Classes do not stop at dark at this intense training camp. Local bow technician and Browning Archery pro-staffer, Dennis Redden, assumed the night class which was designated to learning bow set-ups, fitting, tuning, and basic bow maintenance. Each lady learned by doing as they took their place at the work bench. Using the high speed saw each cut their dozen new Game Tracker carbon arrows to the correct length, glued in inserts, and assembled new Contender 100 broadheads to use later in the week. It was with heads burning with new information that the women finally trudged off the bunkhouse for a short nights sleep.

Paper tuning arrows, weighing bow and arrows, chronographing arrow speeds and figuring each persons' kinetic energy was done systematically. Each student's shooting form was studied, skill level established, and effective hunting range determined. The marked distance range was used to set sight pins and work on shooting form and tighten arrow groups. Gradually, each person graduated to the newly constructed, 3-D, range with an elevated shooting station. Things got really serious during the 3-D tournament. The course was set-up to simulate actual hunting situations as closely as possible. A custom-made hunting knife by the Lakota Knife Co. was awarded to the highest scoring archer.

It requires some skilled and dedicated help to assist each individual with their particular shooting needs. My staff of guides, instructors and range assistants included, Dennis Redden, Debbie Carter, Tim Lacy, Jake McElroy, and my husband, Barney. The heart of any hunting camp is the kitchen and this one is no exception. Meals were plentiful and delicious thanks to Melissa McElroy and Liessa Beecham. To everyone's delight, a licensed massage therapists was on hand to give each lady a full hour of relaxing treatment. Taunt sore muscles from the extreme exertion of the previous days were soon totally forgotten as the therapist worked her soothing magic.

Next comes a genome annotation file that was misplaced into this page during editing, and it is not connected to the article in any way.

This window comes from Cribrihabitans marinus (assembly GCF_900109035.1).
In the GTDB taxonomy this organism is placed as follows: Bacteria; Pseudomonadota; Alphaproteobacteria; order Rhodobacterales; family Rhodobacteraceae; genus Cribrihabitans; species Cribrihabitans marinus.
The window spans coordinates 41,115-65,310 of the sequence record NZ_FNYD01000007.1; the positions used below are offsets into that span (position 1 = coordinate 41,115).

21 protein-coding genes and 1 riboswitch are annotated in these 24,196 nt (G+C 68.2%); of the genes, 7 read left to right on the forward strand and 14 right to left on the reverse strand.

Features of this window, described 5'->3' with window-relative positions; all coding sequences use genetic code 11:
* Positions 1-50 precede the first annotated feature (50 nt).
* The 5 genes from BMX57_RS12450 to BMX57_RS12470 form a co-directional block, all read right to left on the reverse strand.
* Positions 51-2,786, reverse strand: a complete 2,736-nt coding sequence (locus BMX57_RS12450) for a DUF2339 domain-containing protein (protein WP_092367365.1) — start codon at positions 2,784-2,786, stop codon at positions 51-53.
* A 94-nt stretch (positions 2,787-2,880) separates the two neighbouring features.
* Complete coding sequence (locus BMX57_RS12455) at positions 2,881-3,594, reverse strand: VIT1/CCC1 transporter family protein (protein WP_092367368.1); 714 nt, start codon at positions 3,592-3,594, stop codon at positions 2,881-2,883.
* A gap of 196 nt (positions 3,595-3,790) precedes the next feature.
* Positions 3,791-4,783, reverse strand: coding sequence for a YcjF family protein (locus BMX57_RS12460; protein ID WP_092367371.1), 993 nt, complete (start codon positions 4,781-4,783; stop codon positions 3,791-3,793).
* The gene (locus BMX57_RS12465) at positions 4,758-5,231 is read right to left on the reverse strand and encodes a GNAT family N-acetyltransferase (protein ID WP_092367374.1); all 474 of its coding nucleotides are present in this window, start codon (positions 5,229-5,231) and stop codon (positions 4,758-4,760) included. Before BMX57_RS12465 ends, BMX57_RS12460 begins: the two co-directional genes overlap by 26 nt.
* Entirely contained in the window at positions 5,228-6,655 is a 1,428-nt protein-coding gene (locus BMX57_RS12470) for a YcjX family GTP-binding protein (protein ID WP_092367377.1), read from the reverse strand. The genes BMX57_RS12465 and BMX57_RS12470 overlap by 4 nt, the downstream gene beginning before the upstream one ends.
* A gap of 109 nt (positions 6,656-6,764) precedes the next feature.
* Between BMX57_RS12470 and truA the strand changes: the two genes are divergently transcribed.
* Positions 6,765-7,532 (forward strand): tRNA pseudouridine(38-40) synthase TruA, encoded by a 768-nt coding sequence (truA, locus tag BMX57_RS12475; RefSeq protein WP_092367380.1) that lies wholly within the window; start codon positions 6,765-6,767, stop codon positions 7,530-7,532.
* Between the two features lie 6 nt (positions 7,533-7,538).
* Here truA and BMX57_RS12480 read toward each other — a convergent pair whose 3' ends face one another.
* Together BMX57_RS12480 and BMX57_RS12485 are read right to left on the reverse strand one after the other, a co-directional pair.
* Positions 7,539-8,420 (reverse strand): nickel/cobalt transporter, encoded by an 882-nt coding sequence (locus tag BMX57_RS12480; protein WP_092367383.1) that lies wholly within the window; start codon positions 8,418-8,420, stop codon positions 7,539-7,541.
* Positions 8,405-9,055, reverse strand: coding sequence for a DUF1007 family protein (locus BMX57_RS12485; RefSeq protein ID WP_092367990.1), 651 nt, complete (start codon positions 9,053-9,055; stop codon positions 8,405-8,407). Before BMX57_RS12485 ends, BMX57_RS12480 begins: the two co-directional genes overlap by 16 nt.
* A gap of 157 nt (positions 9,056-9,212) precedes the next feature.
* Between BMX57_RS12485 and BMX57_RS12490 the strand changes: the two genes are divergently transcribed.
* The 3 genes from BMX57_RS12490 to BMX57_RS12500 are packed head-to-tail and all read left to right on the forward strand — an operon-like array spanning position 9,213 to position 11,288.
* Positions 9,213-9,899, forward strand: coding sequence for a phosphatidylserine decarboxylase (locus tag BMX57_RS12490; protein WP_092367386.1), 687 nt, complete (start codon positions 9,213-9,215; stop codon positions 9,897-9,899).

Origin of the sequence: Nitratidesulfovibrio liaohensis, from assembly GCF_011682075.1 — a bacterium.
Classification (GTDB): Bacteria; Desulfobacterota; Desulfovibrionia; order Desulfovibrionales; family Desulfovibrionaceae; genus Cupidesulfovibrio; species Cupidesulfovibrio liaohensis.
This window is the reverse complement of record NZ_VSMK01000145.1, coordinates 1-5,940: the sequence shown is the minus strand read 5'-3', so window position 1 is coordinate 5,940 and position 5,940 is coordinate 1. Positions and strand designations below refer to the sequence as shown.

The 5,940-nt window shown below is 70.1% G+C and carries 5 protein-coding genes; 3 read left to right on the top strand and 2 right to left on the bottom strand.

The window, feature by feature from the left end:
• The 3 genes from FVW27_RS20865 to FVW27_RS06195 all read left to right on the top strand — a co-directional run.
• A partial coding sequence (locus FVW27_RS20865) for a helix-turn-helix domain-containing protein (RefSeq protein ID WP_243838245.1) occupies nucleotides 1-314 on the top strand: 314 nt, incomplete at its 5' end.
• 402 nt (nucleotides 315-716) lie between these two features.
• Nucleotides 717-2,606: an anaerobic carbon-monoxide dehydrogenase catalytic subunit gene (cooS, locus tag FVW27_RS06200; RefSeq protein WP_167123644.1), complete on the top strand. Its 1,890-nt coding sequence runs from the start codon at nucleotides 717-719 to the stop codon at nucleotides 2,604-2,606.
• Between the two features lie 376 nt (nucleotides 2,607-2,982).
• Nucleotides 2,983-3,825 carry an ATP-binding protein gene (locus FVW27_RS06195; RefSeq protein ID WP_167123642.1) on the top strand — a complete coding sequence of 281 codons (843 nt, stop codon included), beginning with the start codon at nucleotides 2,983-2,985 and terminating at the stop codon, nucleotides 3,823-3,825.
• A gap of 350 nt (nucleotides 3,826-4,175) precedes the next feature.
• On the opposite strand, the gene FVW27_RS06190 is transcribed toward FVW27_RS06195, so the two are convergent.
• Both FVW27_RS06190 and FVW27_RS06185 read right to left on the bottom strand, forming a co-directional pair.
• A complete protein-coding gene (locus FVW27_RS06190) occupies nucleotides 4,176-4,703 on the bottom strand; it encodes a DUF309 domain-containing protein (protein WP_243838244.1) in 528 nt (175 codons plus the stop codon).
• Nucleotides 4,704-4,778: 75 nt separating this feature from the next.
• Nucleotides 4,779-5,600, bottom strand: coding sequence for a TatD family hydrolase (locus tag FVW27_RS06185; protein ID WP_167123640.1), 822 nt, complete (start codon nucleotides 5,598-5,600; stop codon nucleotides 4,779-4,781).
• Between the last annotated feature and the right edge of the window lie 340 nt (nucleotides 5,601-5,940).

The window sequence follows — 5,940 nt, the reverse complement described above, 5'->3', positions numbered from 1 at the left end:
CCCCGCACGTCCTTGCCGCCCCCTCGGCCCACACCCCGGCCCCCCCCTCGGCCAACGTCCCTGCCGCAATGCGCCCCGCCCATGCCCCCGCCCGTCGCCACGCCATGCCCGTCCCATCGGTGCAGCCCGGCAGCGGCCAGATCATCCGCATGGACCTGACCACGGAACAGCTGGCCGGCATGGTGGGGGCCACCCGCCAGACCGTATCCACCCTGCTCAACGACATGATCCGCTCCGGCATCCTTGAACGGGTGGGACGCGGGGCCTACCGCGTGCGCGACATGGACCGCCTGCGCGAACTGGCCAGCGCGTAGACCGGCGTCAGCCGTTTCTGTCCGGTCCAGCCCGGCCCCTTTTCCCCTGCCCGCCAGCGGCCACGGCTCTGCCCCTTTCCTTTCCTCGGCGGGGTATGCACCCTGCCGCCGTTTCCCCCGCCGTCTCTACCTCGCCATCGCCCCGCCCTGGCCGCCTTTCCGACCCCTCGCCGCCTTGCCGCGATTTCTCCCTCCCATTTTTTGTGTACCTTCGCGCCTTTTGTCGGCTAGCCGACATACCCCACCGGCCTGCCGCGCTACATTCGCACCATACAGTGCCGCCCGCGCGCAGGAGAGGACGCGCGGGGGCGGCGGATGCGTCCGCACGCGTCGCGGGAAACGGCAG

After dinner activities included more bow shooting fun with the Smart System by Trophy Ridge, a revolving shooting game, along with the inevitable campfire story sessions.

Blood trailing is an often underestimated skill but not at this school. Every student found this to be one of the most difficult areas of the course. The woodsman ship and game scouting classes were considered by some to be a fresh discovery of nature, much of which they were previously unaware. Each lesson was a practice for the actual hunting experiencewhich was to follow before weeks end.

Twelve and sixteen foot tall, Gorilla ladder stands had been placed in strategic locations weeks previously for the hunt. With confidences brimming, the camoed ladies were each assigned a guide and escorted to their stand. For some students this was their first hunting experience of any kind. Due to the liberal TN bag limits and high deer density of the area, everyone was encouraged to harvest does as well as bucks. Tennessee Wildlife Resources Agency hunting laws and game regulations were to be honored and strictly adhered to.

Call it beginners luck or fate, but the first hunter to tag a whitetail was Kim Vickory from Michigan. This was the very first time Kim had ever gone hunting in her life and the very first afternoon in the treestand she shot a cow-horned spike buck. Her cell phone bill surely skyrocketed that night as she called friends and relatives to tell of her success. Soon the game pole was hanging heavy as other arrows found their mark.

Not everyone was as lucky as Kim but as most experienced bowhunters will attest, it is the outdoor experience and the heart throbbing anticipation of a close encounter which is the real rewards of bowhunting. Every lady bowhunter that attended either session of this school has now felt those rewards. Each newly certified bowhunter departed to their respective homes with newfound friends, honed hunting skills and a wealth of outdoor knowledge. Perhaps the greatest thing gained from this experience is the self-confidence to defy convention and plow headlong into new adventures throughout life.

Cindy Hunnicutt with her first bow kill during the Oct. ladies Bow Hunting School.